Here are some themes to consider:

Finding a great theme

 In the end I opted for Elegant Themes

There is something about the style of Elegant Themes that I love. I decided after a lot of research that the Boutique Theme would provide a great backdrop for my products, and enjoyed the creative process of being able to choose appropriate colours and fonts etc… This theme enabled me to choose from a selection of ecommerce plugins depending on what I wanted. Knowing that the plugins would work seamlessly with the theme was a huge bonus for me.

Task two – Choosing an ecommerce plugin

 With my chosen theme, I could choose from:

  •  Wp ecommerce
  • Shopp
  • eShop
  • Cart 66
  • Simple PayPal shopping cart

Some are free; some are premium with a variety of options which can be added to your plugin package.

In the end I chose eShop as I liked the structure; the readily available information on how to set it up was well laid out. I read many reviews of happy customers, there were also some negative reviews too, but they all do. It’s important to not only consider the reviews, but also look at the overall effects that you hope to gain from using a particular plugin, and look into how compatible they will be with your chosen theme and other applied plugins.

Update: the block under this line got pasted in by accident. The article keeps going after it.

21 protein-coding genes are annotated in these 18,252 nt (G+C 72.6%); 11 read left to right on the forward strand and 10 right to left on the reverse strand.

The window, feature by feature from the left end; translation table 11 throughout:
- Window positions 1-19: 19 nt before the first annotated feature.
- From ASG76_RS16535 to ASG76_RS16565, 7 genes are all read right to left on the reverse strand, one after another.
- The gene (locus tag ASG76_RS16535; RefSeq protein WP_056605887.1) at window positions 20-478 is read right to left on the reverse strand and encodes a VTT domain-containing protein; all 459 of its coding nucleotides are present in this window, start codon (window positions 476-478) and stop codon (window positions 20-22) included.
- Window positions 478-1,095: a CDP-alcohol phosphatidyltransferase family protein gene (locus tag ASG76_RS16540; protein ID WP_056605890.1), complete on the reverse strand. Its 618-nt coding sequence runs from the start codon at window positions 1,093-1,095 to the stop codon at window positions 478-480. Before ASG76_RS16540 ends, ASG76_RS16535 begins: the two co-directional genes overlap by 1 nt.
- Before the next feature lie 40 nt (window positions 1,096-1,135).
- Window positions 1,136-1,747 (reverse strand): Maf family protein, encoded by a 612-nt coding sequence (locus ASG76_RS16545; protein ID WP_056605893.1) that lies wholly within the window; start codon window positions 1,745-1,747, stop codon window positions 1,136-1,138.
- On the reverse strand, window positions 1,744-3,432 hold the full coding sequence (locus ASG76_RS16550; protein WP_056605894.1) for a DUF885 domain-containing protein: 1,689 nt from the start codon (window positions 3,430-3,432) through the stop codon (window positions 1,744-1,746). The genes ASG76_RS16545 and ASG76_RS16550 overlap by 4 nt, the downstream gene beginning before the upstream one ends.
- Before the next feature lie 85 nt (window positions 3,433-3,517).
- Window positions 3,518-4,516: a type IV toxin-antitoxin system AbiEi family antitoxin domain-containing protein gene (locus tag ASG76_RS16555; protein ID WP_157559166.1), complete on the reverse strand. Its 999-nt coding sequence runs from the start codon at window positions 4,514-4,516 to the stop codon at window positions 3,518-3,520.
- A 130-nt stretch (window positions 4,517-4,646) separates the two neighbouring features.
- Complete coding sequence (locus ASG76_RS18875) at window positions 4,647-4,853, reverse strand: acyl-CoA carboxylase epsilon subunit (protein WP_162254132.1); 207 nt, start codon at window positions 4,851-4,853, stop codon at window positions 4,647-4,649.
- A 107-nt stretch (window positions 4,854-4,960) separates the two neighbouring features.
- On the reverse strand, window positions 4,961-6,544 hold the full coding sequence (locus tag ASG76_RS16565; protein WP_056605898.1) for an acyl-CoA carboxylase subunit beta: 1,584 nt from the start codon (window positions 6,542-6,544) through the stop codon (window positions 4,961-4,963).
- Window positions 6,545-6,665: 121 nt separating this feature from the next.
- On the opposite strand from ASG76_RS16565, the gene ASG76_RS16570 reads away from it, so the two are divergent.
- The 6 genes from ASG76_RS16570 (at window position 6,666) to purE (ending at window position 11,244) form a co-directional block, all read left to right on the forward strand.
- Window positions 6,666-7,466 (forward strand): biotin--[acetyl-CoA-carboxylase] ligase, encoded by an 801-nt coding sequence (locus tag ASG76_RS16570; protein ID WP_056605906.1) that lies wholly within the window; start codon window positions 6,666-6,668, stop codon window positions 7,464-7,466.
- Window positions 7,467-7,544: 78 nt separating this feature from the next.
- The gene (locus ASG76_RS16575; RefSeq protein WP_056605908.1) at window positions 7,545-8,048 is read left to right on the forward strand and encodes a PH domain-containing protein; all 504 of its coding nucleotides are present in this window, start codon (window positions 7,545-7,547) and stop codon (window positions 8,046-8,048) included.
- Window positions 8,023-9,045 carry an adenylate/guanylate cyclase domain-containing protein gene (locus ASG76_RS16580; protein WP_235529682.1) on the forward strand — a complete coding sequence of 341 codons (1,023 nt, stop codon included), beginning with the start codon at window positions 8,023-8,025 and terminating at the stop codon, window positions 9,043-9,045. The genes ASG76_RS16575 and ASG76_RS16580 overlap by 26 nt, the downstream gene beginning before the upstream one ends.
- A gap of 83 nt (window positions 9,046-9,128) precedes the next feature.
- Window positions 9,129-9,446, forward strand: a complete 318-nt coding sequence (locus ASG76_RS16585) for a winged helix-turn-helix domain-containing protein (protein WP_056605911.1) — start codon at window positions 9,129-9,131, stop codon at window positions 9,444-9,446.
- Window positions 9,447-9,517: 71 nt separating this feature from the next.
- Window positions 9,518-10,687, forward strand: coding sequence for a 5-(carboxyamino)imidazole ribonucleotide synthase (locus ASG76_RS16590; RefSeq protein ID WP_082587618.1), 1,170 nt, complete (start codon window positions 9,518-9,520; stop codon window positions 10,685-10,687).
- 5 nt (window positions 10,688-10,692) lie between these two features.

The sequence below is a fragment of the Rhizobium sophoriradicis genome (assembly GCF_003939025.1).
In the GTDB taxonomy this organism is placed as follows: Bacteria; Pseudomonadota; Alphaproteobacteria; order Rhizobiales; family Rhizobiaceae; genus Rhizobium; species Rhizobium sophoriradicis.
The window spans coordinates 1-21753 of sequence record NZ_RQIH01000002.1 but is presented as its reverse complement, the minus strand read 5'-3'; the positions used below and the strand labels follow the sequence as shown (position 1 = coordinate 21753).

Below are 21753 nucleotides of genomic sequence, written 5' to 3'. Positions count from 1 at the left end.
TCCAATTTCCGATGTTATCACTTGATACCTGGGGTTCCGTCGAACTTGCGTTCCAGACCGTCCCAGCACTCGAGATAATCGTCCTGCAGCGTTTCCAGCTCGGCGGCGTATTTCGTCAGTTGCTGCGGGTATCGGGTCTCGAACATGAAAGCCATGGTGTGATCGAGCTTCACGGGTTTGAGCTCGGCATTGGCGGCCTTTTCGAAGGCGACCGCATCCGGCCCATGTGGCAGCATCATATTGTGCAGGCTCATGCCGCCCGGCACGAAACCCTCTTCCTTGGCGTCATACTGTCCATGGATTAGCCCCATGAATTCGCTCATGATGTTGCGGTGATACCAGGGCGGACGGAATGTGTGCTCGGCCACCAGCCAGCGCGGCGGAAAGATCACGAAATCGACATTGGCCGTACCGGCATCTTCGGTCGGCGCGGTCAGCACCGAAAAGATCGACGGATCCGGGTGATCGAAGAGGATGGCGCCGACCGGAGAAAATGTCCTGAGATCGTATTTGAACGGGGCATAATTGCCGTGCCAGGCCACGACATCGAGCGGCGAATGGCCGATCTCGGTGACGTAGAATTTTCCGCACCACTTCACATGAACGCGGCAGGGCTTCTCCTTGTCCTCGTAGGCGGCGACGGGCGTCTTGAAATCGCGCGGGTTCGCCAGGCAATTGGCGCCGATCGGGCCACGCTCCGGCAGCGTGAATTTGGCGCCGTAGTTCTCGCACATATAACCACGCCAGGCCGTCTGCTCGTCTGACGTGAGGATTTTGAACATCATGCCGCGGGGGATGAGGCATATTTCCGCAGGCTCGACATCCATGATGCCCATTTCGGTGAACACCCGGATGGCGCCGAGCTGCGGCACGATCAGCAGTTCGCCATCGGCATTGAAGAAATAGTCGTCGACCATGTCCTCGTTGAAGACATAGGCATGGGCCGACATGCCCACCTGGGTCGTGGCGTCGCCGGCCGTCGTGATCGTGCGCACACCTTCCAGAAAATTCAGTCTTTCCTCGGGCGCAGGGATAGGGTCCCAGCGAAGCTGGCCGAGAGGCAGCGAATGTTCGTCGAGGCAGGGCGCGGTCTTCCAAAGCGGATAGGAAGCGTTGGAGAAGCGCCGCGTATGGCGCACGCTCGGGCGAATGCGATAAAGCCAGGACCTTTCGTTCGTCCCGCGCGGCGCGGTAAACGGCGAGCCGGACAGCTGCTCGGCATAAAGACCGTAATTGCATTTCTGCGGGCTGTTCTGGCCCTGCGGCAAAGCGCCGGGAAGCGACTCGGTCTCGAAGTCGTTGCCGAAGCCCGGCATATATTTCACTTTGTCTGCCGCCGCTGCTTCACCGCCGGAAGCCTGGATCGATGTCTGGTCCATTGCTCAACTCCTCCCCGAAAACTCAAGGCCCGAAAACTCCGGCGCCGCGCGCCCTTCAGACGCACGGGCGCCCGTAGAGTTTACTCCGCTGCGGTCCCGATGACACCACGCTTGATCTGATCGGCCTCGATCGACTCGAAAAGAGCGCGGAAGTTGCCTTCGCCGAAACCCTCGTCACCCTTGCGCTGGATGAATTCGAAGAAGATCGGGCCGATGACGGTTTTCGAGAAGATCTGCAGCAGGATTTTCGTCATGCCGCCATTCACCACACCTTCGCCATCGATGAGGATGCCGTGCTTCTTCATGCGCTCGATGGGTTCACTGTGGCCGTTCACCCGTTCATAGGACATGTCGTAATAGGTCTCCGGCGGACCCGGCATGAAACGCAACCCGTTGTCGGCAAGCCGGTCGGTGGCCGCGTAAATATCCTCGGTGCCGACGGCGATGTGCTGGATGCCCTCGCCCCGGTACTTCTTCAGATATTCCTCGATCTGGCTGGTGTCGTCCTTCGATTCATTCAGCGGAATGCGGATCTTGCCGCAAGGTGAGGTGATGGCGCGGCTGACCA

Task three – Setting it up

 Add as a usual plugin and then go into settings to choose what you want.

 Eshop has a number of options-


  • You can add to posts or pages,
  • You can sell physical products and / or downloads
  • Provides shipping options from weight to overall price, selected counties to countries.
  • It also provides a coupon code option, useful if you want to provide a discount (this is a good option, but hoping it will be developed further as it’s limited at the moment).
  • Discounts option e.g. spend over a certain amount to gain free shipping
  • The order process allows you to set various options for how you want to be paid and automatic emails that will be sent to a customer when you sell an item.